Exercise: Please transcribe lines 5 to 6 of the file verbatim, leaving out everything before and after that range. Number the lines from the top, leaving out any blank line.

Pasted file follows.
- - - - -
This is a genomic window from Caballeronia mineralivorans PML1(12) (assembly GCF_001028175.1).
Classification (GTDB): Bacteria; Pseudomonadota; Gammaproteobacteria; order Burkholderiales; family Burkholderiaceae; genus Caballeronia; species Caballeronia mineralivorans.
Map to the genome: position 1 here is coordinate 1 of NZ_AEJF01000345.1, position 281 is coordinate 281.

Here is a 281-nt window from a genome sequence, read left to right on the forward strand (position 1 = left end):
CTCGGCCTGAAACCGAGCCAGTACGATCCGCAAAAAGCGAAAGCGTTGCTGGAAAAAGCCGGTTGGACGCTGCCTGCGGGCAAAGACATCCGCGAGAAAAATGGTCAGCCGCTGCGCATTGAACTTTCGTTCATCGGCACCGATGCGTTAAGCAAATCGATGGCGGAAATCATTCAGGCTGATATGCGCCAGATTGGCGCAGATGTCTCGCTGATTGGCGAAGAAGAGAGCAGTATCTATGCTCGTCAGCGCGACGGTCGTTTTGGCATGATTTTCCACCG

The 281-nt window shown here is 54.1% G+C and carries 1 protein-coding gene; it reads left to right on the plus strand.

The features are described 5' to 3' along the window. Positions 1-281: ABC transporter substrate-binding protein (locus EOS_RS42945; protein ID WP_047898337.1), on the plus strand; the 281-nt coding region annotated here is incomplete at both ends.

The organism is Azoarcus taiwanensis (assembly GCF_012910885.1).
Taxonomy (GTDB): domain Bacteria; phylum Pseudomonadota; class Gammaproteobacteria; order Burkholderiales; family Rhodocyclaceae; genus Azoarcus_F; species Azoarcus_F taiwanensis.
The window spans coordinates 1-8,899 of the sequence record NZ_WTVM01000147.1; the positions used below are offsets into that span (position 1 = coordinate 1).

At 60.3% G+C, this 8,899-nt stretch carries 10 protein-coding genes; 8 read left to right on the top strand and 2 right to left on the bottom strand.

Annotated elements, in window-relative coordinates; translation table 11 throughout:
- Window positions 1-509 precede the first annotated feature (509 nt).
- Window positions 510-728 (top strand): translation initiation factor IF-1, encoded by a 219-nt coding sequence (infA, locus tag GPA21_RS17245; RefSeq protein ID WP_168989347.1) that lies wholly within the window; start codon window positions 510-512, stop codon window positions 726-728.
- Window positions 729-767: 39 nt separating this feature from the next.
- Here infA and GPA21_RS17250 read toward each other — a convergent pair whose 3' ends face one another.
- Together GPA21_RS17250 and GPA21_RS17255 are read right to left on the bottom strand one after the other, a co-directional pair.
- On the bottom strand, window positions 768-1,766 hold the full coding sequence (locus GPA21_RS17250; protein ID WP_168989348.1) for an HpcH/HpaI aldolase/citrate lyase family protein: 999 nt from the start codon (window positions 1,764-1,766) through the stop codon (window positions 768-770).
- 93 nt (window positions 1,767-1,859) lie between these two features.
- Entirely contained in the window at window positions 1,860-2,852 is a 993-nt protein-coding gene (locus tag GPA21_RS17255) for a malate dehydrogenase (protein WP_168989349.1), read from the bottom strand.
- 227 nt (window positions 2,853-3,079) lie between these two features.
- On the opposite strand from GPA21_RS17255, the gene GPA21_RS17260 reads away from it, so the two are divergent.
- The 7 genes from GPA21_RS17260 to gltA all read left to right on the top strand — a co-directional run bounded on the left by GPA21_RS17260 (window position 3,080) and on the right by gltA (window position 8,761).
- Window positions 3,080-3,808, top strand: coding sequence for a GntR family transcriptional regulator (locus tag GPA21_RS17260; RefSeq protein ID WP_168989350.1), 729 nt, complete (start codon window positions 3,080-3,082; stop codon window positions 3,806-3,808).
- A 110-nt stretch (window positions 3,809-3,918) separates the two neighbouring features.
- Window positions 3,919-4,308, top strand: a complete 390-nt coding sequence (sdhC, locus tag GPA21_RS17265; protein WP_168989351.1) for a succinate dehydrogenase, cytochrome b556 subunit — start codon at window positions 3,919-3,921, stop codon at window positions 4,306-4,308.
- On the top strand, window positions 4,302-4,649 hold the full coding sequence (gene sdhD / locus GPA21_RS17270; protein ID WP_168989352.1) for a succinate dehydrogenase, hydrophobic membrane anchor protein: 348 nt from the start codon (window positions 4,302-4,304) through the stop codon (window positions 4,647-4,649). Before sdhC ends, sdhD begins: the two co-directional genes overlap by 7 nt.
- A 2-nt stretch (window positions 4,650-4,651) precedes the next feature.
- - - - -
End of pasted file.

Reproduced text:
CTCGGCCTGAAACCGAGCCAGTACGATCCGCAAAAAGCGAAAGCGTTGCTGGAAAAAGCCGGTTGGACGCTGCCTGCGGGCAAAGACATCCGCGAGAAAAATGGTCAGCCGCTGCGCATTGAACTTTCGTTCATCGGCACCGATGCGTTAAGCAAATCGATGGCGGAAATCATTCAGGCTGATATGCGCCAGATTGGCGCAGATGTCTCGCTGATTGGCGAAGAAGAGAGCAGTATCTATGCTCGTCAGCGCGACGGTCGTTTTGGCATGATTTTCCACCG

The 281-nt window shown here is 54.1% G+C and carries 1 protein-coding gene; it reads left to right on the plus strand.